Publisher and Amazon apologise for misprinted copies of Harper Lee's Go Set a Watchman

By Lindsay de Freitas
20 July 2015

The much-anticipated release of the acclaimed author’s Go Set a Watchman has been marred as Amazon sold an unknown number of misprinted copies.

Some readers who pre-ordered Harper Lee’s follow-up to literary classic To Kill a Mockingbird have encountered an unhappy ending as the last pages of a certain copies were misprinted.

Set 20 years after To Kill a Mockingbird, the book focuses on the relationship between a now adult Scout and her lawyer father, Atticus Finch, as she tries to understand his views on a changing society in America’s Deep South. The book was officially on July 14 with thousands of fans queuing to get their hands on the very first copies.

But a week later Penguin Random House has revealed that a misprint in a "limited number" of the initial 25 000 editions has led to two sentences being omitted- six pages from the end of the book. The first time readers became aware of the error was in the middle of an argument between Scout and her father which occurs very close to the end of the novel.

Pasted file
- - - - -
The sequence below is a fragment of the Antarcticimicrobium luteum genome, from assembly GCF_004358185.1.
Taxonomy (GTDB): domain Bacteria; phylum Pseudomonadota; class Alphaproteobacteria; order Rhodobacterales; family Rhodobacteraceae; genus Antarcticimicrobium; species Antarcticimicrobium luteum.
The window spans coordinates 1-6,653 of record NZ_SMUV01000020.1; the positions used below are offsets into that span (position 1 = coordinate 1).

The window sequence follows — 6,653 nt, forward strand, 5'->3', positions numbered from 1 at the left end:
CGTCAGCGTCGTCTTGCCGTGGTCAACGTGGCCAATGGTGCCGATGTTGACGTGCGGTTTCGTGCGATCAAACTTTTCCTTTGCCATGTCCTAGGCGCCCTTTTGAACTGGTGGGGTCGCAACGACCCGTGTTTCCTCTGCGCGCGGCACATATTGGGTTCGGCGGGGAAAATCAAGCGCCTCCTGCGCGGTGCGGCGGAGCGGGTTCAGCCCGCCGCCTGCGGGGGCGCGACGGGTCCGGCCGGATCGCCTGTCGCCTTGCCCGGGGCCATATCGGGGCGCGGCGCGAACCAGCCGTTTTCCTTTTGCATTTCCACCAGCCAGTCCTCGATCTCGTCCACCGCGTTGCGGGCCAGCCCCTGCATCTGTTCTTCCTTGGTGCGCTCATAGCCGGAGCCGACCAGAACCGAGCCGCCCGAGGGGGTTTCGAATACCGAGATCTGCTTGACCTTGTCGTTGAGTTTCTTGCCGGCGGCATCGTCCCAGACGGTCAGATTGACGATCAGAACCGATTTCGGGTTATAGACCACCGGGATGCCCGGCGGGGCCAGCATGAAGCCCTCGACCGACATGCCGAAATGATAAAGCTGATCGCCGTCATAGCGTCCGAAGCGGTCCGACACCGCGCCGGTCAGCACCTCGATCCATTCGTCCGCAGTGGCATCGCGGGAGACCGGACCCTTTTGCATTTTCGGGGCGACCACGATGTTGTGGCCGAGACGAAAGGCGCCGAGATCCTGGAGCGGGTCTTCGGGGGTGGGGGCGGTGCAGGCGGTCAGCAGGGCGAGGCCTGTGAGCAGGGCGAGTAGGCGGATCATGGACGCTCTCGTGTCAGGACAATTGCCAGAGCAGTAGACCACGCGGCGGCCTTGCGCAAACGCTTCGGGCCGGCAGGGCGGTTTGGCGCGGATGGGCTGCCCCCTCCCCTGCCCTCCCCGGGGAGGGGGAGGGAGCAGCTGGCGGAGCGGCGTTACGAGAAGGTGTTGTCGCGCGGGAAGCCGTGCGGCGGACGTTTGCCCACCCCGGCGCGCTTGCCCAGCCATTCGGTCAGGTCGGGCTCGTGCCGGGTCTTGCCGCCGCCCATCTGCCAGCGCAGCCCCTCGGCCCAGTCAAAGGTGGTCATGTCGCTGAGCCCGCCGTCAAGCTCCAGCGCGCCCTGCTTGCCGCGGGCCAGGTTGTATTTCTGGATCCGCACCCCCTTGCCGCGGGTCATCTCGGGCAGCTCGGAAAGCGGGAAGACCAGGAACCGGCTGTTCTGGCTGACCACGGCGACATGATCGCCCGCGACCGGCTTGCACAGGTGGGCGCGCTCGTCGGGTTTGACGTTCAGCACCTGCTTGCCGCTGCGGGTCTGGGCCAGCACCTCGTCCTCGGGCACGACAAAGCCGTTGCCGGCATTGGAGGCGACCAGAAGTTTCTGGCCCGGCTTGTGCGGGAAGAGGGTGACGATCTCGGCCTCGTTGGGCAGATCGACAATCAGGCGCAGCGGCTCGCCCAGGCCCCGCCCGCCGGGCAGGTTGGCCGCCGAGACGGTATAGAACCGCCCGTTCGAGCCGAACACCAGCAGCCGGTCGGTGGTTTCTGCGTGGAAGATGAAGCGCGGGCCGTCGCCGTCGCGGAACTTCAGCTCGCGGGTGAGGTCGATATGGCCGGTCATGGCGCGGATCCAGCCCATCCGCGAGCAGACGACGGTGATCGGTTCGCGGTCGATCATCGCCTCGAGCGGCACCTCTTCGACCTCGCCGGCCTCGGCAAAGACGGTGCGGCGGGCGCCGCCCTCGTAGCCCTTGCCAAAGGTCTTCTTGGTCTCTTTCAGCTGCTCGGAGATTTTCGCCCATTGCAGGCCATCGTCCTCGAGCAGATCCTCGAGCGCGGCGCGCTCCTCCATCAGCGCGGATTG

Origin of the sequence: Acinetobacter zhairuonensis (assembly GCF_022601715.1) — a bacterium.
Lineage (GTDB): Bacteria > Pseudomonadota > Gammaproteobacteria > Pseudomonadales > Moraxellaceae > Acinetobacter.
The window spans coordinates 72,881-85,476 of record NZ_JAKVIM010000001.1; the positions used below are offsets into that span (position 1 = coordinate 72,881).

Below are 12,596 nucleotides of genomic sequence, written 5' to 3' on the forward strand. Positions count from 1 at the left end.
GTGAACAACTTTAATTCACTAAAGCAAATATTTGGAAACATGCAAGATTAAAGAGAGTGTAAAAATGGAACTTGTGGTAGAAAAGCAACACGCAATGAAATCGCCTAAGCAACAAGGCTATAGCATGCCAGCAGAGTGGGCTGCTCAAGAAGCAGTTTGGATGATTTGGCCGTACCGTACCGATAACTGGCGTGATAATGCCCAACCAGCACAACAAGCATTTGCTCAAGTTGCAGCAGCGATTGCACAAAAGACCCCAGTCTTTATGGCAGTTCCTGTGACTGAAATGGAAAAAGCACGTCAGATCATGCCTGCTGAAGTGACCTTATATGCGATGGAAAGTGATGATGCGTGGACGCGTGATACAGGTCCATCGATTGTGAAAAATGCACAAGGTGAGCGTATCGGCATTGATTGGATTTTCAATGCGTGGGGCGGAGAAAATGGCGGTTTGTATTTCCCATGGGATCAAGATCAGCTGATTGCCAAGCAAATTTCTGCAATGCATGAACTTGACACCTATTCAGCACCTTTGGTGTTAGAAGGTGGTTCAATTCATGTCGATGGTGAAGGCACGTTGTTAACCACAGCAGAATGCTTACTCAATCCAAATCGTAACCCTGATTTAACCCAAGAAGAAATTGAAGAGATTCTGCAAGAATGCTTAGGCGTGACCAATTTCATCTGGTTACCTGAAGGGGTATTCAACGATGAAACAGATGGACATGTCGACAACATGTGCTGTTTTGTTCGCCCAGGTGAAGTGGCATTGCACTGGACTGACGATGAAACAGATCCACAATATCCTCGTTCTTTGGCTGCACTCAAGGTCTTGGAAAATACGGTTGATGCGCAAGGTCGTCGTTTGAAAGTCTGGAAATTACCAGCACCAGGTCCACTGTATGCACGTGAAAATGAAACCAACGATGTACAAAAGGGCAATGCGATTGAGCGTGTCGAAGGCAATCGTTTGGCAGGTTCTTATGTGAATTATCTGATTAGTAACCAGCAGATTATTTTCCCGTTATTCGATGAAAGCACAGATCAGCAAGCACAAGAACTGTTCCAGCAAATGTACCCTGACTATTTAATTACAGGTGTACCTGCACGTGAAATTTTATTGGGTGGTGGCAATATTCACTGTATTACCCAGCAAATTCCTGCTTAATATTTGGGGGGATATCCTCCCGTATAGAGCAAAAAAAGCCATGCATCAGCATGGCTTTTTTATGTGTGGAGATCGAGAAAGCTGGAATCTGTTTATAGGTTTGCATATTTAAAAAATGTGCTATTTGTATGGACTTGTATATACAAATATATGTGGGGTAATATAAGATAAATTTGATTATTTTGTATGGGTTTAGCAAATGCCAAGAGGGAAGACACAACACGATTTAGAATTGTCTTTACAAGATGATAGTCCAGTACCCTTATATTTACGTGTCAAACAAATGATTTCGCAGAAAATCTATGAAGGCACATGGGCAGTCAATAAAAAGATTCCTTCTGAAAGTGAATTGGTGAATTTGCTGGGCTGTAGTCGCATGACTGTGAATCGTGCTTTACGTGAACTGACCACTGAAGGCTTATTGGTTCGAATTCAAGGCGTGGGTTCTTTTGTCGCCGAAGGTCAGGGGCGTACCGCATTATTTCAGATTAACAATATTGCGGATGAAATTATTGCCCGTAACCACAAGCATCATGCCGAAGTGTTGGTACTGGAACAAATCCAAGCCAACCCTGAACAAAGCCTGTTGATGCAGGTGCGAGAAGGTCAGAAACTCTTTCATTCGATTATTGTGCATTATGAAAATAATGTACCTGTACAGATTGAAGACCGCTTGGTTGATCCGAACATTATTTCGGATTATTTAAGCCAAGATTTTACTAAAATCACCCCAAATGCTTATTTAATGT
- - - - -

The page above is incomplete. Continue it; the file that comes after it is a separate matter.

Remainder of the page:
"Due to an error in the printing process a limited number of copies of Harper Lee's Go Set a Watchman are faulty…replacement copies are currently being printed and the situation will be resolved swiftly," a statement from Penguin read.

Amazon, which supplied many of the misprinted copies, also issued an apology and told customers that they would receive a new copy free of charge. After initially promising new books the online retailer went one step further and emailed the missing lines to the unhappy customers. The subject line on Amazon’s email read, ‘Warning potential spoilers. Please don’t scroll down before reaching page 252.’

The long lost manuscript for Go Set a Watchman was discovered in a safety deposit box by Harper Lee’s lawyer last year after the author wrote it in the 1950s. The novel has been mired in controversy with accusations that publishers have take advantage of the author’s poor health by releasing the book against her will. Despite mixed reviews the novel has proven to be a hit, selling 105 000 copies in the first day, in the UK alone.

SOURCES: INDEPENDENT.CO.UK, DAILYMAIL.CO.UK

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